Walking with those seeking refuge
by Helen Lockwood
There are 65 million people across the world seeking refuge. People who have been forced to flee conflict and oppression and who can’t go home. Some reach the relative safety of a refugee camp, others continue to struggle to find a place of safety and many die.
A very small proportion of those 65 million people come to Australia and New Zealand. Most of them carry the effects of trauma through war, dislocation and witnessing the deaths of family and friends. But they also come with hope for safety and a new life.
How are these people received by us? What are we doing as members of the Christian community and as part of our Australian and New Zealand societies to welcome the most recent wave of new arrivals?
These questions are challenging for us as individuals and for individual churches. The National Council of Churches of Australia formed the Australian Churches Refugee Taskforce (ACRT) to provide a way of combining the efforts of churches and church agencies in providing advocacy and support for new arrivals.
ACRT bases its work on the understanding that we are all created in the image of God and so lead lives that reflect love of our neighbour. Living out the Christian faith includes welcoming the stranger and supporting those going through hard times. We are also called to challenge unjust systems, and this is done more effectively when churches work together.
ACRT has advocated for an end to children in detention, for sanctuary for those who need to stay in Australia for medical and mental health reasons, and currently, through ‘Dignity not Destitution’, for an end to the policy that cuts off all support to some families who are waiting for years for an outcome to their visa applications.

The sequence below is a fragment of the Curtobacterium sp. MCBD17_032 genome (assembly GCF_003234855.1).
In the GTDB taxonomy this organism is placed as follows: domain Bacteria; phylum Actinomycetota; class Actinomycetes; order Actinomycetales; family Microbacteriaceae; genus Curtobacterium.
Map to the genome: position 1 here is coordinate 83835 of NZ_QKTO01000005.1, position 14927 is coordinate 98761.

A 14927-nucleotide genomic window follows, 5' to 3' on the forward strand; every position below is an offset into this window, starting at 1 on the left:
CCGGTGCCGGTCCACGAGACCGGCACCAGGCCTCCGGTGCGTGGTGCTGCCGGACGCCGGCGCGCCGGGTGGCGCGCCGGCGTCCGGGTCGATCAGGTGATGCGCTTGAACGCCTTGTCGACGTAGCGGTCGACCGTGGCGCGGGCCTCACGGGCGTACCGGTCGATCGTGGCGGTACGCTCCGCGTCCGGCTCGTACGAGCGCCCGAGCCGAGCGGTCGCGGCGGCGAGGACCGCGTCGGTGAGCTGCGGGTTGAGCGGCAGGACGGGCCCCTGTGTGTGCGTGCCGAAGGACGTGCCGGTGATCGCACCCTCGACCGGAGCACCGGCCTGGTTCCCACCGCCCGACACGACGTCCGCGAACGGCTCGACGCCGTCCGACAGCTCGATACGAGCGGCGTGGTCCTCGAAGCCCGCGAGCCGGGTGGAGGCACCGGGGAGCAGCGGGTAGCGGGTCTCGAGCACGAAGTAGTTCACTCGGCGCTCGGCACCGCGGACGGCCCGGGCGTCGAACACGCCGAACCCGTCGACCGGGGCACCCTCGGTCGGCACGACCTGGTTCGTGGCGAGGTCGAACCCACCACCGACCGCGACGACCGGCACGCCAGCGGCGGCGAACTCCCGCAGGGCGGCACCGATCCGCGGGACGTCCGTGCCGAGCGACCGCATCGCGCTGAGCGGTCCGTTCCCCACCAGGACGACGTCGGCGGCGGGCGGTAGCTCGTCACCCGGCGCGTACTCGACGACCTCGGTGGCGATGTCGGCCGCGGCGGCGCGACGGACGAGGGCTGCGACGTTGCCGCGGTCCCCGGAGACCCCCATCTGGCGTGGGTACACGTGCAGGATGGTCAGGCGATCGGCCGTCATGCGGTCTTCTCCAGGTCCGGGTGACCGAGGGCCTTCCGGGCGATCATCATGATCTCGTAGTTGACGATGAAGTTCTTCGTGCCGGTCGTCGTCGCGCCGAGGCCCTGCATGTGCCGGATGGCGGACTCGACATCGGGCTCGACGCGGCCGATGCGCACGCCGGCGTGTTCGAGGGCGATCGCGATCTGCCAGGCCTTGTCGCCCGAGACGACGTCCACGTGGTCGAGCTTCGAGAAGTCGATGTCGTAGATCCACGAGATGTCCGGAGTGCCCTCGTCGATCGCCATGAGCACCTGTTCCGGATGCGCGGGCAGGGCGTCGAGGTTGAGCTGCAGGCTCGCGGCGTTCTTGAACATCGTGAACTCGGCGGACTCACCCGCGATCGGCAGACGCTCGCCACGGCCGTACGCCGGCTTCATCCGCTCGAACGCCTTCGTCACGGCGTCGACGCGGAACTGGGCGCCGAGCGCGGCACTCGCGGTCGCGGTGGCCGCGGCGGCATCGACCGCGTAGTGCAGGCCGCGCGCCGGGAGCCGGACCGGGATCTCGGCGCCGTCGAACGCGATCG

No matter who is in government, Christians have the opportunity to influence the way people are treated. To say nothing can appear to condone what is happening to those who seek safety here. So, as a coalition of churches, ACRT ‘seeks to encourage truth and integrity in public discourse, especially that the truth of people’s lives be upheld. We seek generous, hospitable and compassionate policies because we believe that God’s will for society is that every person has the opportunity to flourish and that God’s abundant and grace-filled love is offered to every person without distinction’.
The taskforce is also interested in encouraging individuals and groups within churches to live out their faith in welcoming and supporting new arrivals. Many congregations, communities and individuals are already deeply engaged in this work, and we can learn from their commitment and care.
Helen Lockwood is the LCA/NZ representative to the Australian Churches Refugee Taskforce, a member of the LCA’s Prevention of Domestic and Family Violence Campaign working group and a former director of the SA-NT District’s Lutheran Community Care.